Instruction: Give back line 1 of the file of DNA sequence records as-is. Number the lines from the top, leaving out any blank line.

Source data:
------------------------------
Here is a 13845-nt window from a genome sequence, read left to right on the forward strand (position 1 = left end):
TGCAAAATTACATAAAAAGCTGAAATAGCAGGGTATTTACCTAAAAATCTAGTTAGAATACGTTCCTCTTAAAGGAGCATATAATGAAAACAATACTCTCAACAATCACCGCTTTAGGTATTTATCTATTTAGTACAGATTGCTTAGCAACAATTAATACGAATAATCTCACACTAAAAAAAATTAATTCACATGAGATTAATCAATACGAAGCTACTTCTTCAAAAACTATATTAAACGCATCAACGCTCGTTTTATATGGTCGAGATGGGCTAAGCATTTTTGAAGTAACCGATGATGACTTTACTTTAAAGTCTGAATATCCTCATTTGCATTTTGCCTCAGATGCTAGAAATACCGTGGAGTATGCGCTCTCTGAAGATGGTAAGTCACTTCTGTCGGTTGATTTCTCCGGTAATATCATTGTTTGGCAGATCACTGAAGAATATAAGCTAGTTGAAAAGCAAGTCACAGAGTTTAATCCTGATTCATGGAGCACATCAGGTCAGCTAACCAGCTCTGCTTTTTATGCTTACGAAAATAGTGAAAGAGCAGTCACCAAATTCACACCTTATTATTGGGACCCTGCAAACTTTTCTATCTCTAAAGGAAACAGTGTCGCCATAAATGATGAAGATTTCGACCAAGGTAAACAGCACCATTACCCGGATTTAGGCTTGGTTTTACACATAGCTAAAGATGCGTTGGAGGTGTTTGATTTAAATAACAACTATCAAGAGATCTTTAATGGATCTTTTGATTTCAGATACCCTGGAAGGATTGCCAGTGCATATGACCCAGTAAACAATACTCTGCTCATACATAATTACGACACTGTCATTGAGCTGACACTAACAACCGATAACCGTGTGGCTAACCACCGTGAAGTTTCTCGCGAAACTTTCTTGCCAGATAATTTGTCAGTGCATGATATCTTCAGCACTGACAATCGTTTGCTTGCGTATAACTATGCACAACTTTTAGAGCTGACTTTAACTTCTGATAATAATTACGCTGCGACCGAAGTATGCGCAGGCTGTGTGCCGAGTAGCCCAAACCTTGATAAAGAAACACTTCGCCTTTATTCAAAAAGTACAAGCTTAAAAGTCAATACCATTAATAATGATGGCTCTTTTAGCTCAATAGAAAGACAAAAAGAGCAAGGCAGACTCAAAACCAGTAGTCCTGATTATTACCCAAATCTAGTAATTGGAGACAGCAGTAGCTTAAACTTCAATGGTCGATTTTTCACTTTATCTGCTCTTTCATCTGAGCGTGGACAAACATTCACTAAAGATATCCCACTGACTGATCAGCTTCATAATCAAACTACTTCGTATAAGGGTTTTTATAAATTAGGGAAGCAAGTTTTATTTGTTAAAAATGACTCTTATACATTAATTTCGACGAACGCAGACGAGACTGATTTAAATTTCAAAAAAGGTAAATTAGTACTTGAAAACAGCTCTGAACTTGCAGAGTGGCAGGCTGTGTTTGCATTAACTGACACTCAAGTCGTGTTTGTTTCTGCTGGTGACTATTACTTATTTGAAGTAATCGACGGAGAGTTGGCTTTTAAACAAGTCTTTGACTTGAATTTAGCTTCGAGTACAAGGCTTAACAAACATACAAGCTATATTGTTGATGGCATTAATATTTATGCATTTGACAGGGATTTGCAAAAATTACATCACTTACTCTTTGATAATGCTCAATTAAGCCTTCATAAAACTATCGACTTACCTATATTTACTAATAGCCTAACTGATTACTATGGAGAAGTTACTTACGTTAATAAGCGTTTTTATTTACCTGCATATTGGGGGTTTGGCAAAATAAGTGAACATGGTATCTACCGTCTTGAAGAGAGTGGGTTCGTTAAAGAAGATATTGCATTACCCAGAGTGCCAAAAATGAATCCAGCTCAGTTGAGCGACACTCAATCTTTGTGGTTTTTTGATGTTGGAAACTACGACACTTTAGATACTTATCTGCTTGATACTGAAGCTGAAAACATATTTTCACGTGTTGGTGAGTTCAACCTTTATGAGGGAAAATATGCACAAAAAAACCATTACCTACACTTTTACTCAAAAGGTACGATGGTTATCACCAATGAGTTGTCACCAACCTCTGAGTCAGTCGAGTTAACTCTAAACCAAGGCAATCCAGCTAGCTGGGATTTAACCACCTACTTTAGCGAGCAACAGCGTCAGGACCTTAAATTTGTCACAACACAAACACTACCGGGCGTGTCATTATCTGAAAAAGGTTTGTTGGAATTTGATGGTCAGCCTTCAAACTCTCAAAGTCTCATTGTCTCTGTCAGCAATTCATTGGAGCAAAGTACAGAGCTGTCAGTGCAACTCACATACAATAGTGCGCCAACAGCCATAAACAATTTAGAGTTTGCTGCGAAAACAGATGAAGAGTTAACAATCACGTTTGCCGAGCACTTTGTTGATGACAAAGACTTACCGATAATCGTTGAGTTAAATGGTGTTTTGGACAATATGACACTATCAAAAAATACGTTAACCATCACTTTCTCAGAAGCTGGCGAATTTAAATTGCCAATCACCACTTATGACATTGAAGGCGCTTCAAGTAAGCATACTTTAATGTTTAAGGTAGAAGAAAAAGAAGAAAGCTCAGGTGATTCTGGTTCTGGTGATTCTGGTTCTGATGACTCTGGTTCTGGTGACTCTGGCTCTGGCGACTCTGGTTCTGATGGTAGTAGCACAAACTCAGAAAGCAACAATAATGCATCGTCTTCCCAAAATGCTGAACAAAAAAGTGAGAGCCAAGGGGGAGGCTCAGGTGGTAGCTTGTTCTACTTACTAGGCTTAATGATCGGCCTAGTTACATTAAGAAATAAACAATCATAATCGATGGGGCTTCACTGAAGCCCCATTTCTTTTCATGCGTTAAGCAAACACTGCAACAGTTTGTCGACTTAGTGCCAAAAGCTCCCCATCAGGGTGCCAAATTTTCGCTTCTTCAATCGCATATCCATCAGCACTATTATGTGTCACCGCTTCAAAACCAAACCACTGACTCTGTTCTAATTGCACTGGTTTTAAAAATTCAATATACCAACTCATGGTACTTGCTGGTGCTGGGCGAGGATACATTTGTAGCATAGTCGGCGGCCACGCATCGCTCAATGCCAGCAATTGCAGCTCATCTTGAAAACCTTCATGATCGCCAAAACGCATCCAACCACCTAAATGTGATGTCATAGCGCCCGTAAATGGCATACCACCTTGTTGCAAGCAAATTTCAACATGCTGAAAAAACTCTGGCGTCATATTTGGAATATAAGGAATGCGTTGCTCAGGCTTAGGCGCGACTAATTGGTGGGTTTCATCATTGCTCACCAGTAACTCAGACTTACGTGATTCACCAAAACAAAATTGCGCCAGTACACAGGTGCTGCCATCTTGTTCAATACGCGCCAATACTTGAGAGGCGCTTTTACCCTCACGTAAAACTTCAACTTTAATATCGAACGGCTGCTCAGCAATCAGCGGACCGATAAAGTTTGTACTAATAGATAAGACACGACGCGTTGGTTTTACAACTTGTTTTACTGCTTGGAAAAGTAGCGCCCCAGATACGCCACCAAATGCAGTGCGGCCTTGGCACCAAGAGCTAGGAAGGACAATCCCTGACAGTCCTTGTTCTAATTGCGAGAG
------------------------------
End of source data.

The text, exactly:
Here is a 13845-nt window from a genome sequence, read left to right on the forward strand (position 1 = left end):